Once we had captured the raw interferogram data from the in vivo OCT scans, we developed algorithms to automate data processing. The algorithms reconstruct a conventional OCT image (like the one shown in Figure 1) from the recorded interferogram. They apply a discrete Fourier transform, implemented with matrix multiplication, to map the sample’s scatterers, which include both LGNRs and organic tissue in the sample.
Next, we used the unique scattering spectrum of the LGNRs to distinguish the LGNRs from the surrounding tissue. We updated the algorithms, applying Hann filters to divide the recorded spectrum into two bands (Figure 3).
After reconstructing images from these two bands and applying a median filter from Image Processing Toolbox™ to reduce noise, the algorithms compare the two images by performing a straightforward subtraction. When no LGNRs are present, the images reconstructed from the two bands are virtually identical, and the result of this subtraction is close to zero. However, when LGNRs are present, the two images differ significantly because of the distinct spectral scattering properties of the LGNRs.
We found that our ability to evaluate the differences between the images with this simple subtraction was hampered by two physical phenomena. The first was optical dispersion, which can be caused by optical elements in the OCT system and the sample itself. To compensate for dispersion, we added an iterative MATLAB algorithm that optimizes the alignment between the two reconstructed images for each sample we analyze.
The second issue we identified was due to depth-dependent spectral artifacts in the reconstructed difference image. These artifacts were primarily caused by chromatic aberrations introduced by the optical setup. To correct for this issue, we added an algorithm that measures the color gradient in a spectrally neutral region of the image and calculates a depth-dependent gain by fitting the gradient to a polynomial using the MATLAB polyfit function. This approach adaptively calibrates the depth-dependent spectral shift for each image.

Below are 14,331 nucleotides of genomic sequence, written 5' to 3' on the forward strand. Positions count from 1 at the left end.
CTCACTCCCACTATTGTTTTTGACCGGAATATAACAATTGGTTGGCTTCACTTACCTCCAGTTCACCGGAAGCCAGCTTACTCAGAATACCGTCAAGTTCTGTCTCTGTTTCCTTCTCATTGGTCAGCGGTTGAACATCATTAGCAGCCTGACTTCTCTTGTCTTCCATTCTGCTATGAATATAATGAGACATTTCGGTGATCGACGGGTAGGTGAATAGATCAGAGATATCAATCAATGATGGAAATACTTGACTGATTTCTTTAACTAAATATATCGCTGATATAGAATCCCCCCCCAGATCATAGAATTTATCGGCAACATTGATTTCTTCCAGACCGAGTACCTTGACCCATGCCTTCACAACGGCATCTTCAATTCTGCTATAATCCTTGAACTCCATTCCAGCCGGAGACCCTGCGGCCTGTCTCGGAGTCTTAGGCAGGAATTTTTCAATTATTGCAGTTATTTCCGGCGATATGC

After applying dispersion compensation and depth correction, the LGNRs showed up much more clearly because they significantly and consistently produced a higher spectral signal than the surrounding tissue.
Unexpected Results and Next-Generation Algorithms
The images produced by our MATLAB algorithms were so clear that they revealed a number of details that we did not fully anticipate seeing when we began our research. For example, we discovered instances in which LGNRs moved from blood vessels to lymph vessels. In a healthy subject such movement is unexpected, but this effect may have been due to porous blood vessels or an immune response. We were also surprised by how well we could see the lymph vessels, including the valves that control one-directional lymph flow in healthy subjects. To our knowledge, researchers have been unable to visualize lymph vessels and their functionality in this way until now.
We are currently enhancing our algorithms to support studies in which the LGNRs are coated with antibodies or peptides so that they target specific proteins in tumors. In our current studies, LGNRs are in motion as they flow through blood and lymph vessels. This flow makes it easy for our algorithms to average out noise. However, in studies where targeting is used, the LGNRs will remain localized in the tumor, making noise a more significant problem. We have already begun improving the noise-reduction capabilities of our next-generation algorithms in MATLAB to better visualize static LGNRs in preparation for future molecular targeting studies.
We gratefully recognize the work of our colleague Dr. Debasish Sen and his contribution to this research.